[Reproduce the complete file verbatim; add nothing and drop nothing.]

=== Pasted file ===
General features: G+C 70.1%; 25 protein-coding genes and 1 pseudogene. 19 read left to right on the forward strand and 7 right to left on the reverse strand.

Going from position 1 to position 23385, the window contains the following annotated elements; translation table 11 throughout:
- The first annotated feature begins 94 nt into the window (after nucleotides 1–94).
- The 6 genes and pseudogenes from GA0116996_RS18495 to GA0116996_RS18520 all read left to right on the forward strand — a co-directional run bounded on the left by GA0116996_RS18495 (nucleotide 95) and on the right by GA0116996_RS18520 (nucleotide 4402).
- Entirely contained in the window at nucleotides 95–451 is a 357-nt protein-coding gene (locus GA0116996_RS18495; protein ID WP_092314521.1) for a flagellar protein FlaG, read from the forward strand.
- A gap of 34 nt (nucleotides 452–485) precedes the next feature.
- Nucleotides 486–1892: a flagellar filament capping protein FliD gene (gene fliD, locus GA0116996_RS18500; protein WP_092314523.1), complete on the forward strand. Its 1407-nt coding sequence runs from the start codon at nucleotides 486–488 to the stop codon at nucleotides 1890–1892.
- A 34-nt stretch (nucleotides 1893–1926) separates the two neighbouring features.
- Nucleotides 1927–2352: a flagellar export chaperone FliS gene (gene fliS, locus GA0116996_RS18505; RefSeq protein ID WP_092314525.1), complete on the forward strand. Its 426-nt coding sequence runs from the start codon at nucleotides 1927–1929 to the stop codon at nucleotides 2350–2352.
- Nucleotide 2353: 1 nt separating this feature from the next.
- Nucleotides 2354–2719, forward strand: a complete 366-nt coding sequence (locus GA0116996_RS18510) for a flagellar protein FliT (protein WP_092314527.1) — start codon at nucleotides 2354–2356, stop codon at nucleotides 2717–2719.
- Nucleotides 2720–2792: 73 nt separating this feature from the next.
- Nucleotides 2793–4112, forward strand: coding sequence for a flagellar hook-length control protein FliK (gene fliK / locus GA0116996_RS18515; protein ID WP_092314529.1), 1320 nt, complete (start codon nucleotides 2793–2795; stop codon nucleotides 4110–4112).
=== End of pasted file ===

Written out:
General features: G+C 70.1%; 25 protein-coding genes and 1 pseudogene. 19 read left to right on the forward strand and 7 right to left on the reverse strand.

Going from position 1 to position 23385, the window contains the following annotated elements; translation table 11 throughout:
- The first annotated feature begins 94 nt into the window (after nucleotides 1–94).
- The 6 genes and pseudogenes from GA0116996_RS18495 to GA0116996_RS18520 all read left to right on the forward strand — a co-directional run bounded on the left by GA0116996_RS18495 (nucleotide 95) and on the right by GA0116996_RS18520 (nucleotide 4402).
- Entirely contained in the window at nucleotides 95–451 is a 357-nt protein-coding gene (locus GA0116996_RS18495; protein ID WP_092314521.1) for a flagellar protein FlaG, read from the forward strand.
- A gap of 34 nt (nucleotides 452–485) precedes the next feature.
- Nucleotides 486–1892: a flagellar filament capping protein FliD gene (gene fliD, locus GA0116996_RS18500; protein WP_092314523.1), complete on the forward strand. Its 1407-nt coding sequence runs from the start codon at nucleotides 486–488 to the stop codon at nucleotides 1890–1892.
- A 34-nt stretch (nucleotides 1893–1926) separates the two neighbouring features.
- Nucleotides 1927–2352: a flagellar export chaperone FliS gene (gene fliS, locus GA0116996_RS18505; RefSeq protein ID WP_092314525.1), complete on the forward strand. Its 426-nt coding sequence runs from the start codon at nucleotides 1927–1929 to the stop codon at nucleotides 2350–2352.
- Nucleotide 2353: 1 nt separating this feature from the next.
- Nucleotides 2354–2719, forward strand: a complete 366-nt coding sequence (locus GA0116996_RS18510) for a flagellar protein FliT (protein WP_092314527.1) — start codon at nucleotides 2354–2356, stop codon at nucleotides 2717–2719.
- Nucleotides 2720–2792: 73 nt separating this feature from the next.
- Nucleotides 2793–4112, forward strand: coding sequence for a flagellar hook-length control protein FliK (gene fliK / locus GA0116996_RS18515; protein ID WP_092314529.1), 1320 nt, complete (start codon nucleotides 2793–2795; stop codon nucleotides 4110–4112).